National Assembly, Ten Years After (II)

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Folarin
Folarin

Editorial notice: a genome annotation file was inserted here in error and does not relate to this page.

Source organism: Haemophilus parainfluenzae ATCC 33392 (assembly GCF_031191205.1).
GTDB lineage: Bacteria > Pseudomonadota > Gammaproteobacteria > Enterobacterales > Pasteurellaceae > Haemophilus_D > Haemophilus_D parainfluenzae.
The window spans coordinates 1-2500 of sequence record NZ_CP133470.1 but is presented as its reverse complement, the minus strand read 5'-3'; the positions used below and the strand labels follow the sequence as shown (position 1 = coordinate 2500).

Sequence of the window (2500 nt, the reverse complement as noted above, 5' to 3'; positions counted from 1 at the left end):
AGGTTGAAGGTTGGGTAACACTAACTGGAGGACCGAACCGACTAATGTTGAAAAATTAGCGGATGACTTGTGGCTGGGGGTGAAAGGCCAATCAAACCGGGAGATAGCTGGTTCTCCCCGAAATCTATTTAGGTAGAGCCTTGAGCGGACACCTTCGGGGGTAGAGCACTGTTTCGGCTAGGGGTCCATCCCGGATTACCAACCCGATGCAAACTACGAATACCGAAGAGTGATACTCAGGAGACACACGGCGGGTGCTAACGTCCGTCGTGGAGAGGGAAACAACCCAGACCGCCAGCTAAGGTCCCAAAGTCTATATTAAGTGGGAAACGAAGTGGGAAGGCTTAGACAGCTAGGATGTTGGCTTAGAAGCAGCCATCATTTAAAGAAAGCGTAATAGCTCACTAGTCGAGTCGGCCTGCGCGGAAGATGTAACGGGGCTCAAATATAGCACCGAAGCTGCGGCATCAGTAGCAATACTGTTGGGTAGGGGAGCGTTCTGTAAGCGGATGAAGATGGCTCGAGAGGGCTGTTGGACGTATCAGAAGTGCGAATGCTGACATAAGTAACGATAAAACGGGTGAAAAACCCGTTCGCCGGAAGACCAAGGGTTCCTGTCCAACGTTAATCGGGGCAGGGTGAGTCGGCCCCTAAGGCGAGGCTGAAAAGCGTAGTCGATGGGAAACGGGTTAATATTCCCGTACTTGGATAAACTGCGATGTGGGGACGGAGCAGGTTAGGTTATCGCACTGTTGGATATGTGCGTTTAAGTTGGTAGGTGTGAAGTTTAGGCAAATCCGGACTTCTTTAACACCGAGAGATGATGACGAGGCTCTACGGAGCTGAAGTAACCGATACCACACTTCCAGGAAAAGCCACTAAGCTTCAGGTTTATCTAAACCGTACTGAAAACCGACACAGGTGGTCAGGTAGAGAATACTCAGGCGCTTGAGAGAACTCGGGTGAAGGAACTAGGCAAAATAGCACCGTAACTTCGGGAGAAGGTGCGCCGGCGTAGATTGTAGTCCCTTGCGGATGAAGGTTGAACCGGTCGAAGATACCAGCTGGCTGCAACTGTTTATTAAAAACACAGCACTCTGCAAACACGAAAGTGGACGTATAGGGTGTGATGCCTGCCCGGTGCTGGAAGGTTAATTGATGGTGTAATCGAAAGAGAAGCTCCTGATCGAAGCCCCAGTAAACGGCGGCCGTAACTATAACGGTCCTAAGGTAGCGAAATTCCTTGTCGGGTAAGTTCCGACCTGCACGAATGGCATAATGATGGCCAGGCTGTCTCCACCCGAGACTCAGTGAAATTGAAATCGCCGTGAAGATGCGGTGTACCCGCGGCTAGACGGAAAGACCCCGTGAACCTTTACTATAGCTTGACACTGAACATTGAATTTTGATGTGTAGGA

This is the concluding part of the piece by Senator Teslim Folarin published last Wednesday In the last ten years, the National Assembly has risen to national challenges through legislation of appropriate laws. We have passed a law establishing the Niger Delta Development Commission NDDC, to ensure that as a nation, we devote attention and resources for the-devel­opment of the Niger Delta. In the same vein, we passed the appropriate laws to put a stop to gas flaring, thereby protecting our environment and health and well-being of our people in the Niger Delta. The law is also to make sure that we broaden the base of our national revenue. We are presently in the process of passing a bill to ensure more local participation in the oil and gas sector. The local content bill, when passed, will guarantee that many aspects of the oil sector have local participation. This law will create more jobs for Nigerians in the sector. It will also mean that Nigerian businesses are more involved in the industry, thereby reducing capital flight in the sector. We have passed laws to bring sanity into the financial sector which was bedev­iled by instances of failed banks before the advent of the democratic experiment in 1999. The National Assembly has passed many laws concerning the wel­fare of Nigerians. Principal among this is the Minimum Wage Amendment bill which paved the way for significant improvement in the take home pay of Nigerian workers. In the bill covering the estab­lishment of a Commission for the control of erosion and desertifica­tion, the National Assembly sought to protect the environment as well as the well-being of Nigerians who are victims of these environmental disasters. In the same vein, the National Assembly passed a law for the establishment of a Commission to cater for the interest of com­munities located in hydro-electricity producing areas. When this democratic dispensation commenced in 1999, corrup­tion was a major crisis confronting the country. We have passed laws establishing the Independent Corrupt Practices Commission (ICPC) and the Economic and Financial Crimes Commission (EFCC) to check the menace of corruption. There have been new challenges and realities since the enactment of the Acts establishing these commis­sions as prime agents in the war against corruption. The National Assembly is already in the process of reviewing these laws to take care of these new challenges and realities. A relevant law under the consideration of the National Assembly in the quest to check corrup­tion is the law permitting the state to seize properties suspected to be proceeds of corruption pending the completion of investigation into such cases. In this bill, we can see how the National Assembly responds to challenging challenges of the society. Let me clarify that while many of these bills emanated from the executive arm of government, they nevertheless depend on the legis­lature to give them the rigour that will grant them the teeth to effec­tively check the problems they are meant to address. Besides these bills, the National Assembly as a routine entertains motions that address pressing national issues. Through this process, the attention of the executive arm of government is dawn to issues that bother Nigerians. The issues that have regularly featured in our motions include national security, the plight of Nigerians in Diaspora, the state of public infrastructure, the cost of living, happenings in the financial sector and the decay in our educational and health institutions. I wish to state that the executive has found this platform a viable source of knowing the views of Nigerians. The National Assembly also regularly through its Public Petitions Committees listens to petitions from citizens on sundry issues. These over the years have included alleged wrongful dismissal from work, discrimination on the basis of ethnicity, gender, religion or health; and abuse of office by government agencies especially the armedd forces. These issues are considered and investigated by appropriate commit­tees of the National Assembly. Many of such petitions are resolved to the satisfaction of aggrieved citizens. The findings and recommenda­tions of the National Assembly help to improve federal agencies. It is unfortunate this is one of the least reported activities of National Assembly. In the exercise of its oversight function, the National Assembly has drawn attention to many atrocities committed in government. Public hearings by the National Assembly have afforded Nigerians informa­tion about their duties. Where such oversight function engagements turn up instances of corruption or mismanagement, the National Assembly has had cause to bring in law enforcement agencies to get public officials to account for their stewardship. One issue over which the National Assembly has been misunder­stood is that of Constituency Projects. At a point in the present dis­pensation, legislators at the federal level felt that government projects are not evenly distributed. As politicians who won election into par­liament on the strength of the pledges they made to the electorate, the legislators agitated that they should be involved in the determination of the distribution of such projects. The reason for this is not far-fetched. Our budgetary system leaves initiation of budgetary proposal to the executive. However, the elec­torates judge the efficiency of a legislator by the number of federal projects he can bring into the constituency. Where legislators are not involved in the distribution of projects, what projects get to his con­stituency becomes a game of chance. Yet, his worthiness as a repre­sentative is based on this. It was against this background that legisla­tors agitated that the budgetary process should involve them in the distribution of government projects. Their role is limited to this. It does not extend to the award of contracts for the project. It is heartwarming that since the commencement of this process, legislators have been able to attract government projects to their con­stituencies. This dividend of democracy in the local communities is one demonstration of the role of legislators as representatives of their people. I wish to seek the support of the media to help educate the Nigerian public that legislator do not award contracts and they should not be assessed by the number of contracts they can give out. Legislators should instead be assessed by how well they. represent their constituencies in parliament. Conclusion Let me conclude by admitting that the National Assembly is aware that many Nigerians expect more from it. We are aware of the expec­tations of Nigerians and are committed to meet these expectations. As we celebrate 10 years of democracy, I Make the pledge that the National Assembly will strive to meet these aspirations of Nigerians.